Cell Culture

HeLa cells were cultured in Dulbecco’s modification Eagle medium (DMEM, HyClone) containing high glucose with 10% fetal bovine serum (FBS), penicillin (100 U/mL), and streptomycin (100 μg/mL) at the temperature of 37 °C and 5% CO2 humidified atmosphere. We changed the culture medium once a day.

Cell Viability Assay

The cytotoxicity of CD-PDA was measured via standard MTT assay. HeLa cells were seeded in 96-well plates with a density of 2 × 104 cells per well and cultured for 24 h at 37 °C, 5% CO2 humidified atmosphere. Then, we cleaned the HeLa cells three times with fresh PBS, after which the CD-PDA dispersed in DMEM with various weight ratios (10, 25, 50, and 100 μg/mL) was added into each well. After, it was incubated for another 24 h at 37 °C, 5% CO2 humidified atmosphere. The culture medium was replaced by 200 μL DMEM containing 20 μL MTT (5 mg/mL in PBS) and incubated for another 4 h at 37 °C, 5% CO2 humidified atmosphere. Finally, we thoroughly removed the medium and added 200 μL DMSO into each well, shaking for another 15 min. The absorbance of each well was measured at 490 nm. Non-treated HeLa cells (cultured in DMEM) were set as a control group. The relative cell viabilities of HeLa cells were calculated according to the formula Abssample/Abscontrol × 100%. Thereinto, the Abssample is absorbance of HeLa cells treated by CD-PDA while the Abscontrol represents absorbance of non-treated HeLa cells.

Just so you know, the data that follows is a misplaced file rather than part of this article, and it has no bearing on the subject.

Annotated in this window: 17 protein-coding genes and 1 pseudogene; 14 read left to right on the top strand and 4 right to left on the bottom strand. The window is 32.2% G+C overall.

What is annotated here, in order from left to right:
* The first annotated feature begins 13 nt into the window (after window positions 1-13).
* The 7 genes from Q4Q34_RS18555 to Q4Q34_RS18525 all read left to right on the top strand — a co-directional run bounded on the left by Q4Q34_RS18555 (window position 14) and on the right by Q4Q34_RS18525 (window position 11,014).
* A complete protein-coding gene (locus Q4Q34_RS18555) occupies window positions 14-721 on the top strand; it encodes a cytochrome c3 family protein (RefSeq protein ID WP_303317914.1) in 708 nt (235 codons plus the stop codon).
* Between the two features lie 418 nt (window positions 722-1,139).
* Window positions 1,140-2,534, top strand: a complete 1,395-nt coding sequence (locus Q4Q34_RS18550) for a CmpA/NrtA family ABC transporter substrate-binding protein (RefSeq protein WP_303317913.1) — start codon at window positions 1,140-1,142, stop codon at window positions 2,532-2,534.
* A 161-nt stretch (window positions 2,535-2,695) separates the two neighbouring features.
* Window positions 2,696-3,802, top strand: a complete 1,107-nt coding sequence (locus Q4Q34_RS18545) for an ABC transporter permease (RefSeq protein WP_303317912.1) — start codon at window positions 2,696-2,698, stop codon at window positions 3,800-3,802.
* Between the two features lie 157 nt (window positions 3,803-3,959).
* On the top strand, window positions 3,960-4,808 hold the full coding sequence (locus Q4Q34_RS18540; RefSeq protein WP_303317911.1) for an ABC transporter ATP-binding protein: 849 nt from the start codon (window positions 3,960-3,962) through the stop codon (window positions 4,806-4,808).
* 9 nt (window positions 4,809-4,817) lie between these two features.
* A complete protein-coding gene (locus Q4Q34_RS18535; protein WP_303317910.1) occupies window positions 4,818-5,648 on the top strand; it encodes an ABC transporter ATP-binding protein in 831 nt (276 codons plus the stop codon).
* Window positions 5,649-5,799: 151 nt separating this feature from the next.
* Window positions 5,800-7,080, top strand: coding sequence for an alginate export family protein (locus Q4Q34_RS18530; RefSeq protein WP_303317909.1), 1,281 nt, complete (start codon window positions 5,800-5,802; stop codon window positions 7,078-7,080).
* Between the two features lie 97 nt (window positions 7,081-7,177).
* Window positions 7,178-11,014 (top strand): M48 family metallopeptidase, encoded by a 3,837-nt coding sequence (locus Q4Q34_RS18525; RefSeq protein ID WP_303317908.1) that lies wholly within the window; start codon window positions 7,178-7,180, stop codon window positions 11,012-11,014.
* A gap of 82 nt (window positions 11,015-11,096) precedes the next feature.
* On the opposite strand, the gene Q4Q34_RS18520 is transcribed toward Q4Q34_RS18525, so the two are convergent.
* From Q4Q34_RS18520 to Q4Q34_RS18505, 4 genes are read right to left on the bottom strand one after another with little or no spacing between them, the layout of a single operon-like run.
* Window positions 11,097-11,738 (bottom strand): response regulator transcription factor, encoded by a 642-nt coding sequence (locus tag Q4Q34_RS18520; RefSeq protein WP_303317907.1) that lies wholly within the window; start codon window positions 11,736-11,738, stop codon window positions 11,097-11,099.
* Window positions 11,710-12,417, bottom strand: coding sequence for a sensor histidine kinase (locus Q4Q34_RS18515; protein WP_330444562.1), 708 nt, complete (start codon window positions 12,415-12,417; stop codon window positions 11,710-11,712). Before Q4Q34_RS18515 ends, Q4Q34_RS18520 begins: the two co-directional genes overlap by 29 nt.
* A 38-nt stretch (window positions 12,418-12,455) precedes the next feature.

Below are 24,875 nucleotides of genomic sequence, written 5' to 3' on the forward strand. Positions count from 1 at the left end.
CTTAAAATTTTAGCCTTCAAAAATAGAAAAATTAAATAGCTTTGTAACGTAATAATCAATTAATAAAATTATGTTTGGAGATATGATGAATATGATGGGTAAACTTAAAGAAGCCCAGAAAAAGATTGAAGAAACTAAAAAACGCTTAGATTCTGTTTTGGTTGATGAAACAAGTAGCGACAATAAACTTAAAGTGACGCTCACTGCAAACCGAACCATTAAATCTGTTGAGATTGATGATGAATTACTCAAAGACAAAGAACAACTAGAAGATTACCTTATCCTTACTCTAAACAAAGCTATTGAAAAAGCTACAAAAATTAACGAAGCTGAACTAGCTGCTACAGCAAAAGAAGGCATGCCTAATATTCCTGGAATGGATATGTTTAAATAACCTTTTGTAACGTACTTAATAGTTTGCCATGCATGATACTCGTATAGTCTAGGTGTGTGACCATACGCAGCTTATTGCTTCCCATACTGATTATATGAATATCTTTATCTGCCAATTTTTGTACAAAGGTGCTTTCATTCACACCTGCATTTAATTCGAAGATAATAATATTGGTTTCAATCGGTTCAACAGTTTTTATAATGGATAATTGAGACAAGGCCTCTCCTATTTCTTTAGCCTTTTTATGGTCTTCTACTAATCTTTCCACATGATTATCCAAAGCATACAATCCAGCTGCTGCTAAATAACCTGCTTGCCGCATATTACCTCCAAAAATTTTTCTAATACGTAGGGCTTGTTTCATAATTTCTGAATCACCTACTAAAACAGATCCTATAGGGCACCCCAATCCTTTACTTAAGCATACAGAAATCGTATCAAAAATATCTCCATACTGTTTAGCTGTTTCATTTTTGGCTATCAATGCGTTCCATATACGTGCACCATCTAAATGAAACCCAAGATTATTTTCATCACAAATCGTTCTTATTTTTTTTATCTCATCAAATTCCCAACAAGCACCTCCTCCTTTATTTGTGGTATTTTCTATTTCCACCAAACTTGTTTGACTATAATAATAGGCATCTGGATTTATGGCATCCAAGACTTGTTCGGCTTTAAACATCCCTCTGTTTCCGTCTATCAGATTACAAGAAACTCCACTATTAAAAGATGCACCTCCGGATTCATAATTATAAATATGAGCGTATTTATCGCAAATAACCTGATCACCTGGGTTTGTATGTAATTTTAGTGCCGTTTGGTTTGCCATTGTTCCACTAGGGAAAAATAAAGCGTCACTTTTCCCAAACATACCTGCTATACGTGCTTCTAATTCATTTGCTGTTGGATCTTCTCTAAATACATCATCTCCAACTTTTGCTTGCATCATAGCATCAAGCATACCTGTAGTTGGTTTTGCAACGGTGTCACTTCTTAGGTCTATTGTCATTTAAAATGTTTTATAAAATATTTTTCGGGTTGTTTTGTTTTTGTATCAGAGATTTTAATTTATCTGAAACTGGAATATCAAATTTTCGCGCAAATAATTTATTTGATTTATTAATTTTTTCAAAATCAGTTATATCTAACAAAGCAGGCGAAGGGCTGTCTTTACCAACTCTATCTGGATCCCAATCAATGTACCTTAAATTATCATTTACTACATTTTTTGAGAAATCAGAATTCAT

Abbreviations

CD-PDA:

Polydopamine carbon dots

CDs:

Carbon dots

DA:

Dopamine

DLS:

Dynamic light scattering

DMEM:

Dulbecco’s modification Eagle medium

DMSO:

Dimethyl sulfoxide

FBS:

Fetal bovine serum

FT-IR:

Fourier transform infrared spectroscopy

MTT:

3-(4, 5-Dimethylthiazol-2-yl)-2, 5-diphenyltetrazolium bromide

NIR:

Near-infrared region

OD:

Optical density

PDA:

Polydopamine

PEI:

Polyethylenimine

PL:

Photoluminescence

PTT:

Photothermal therapy

QY:

Quantum yield

SWCNTs:

Single-walled carbon nanotubes

TEM:

Transmission electron microscopy

UV-Vis:

Ultraviolet and visible spectroscopy

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Acknowledgements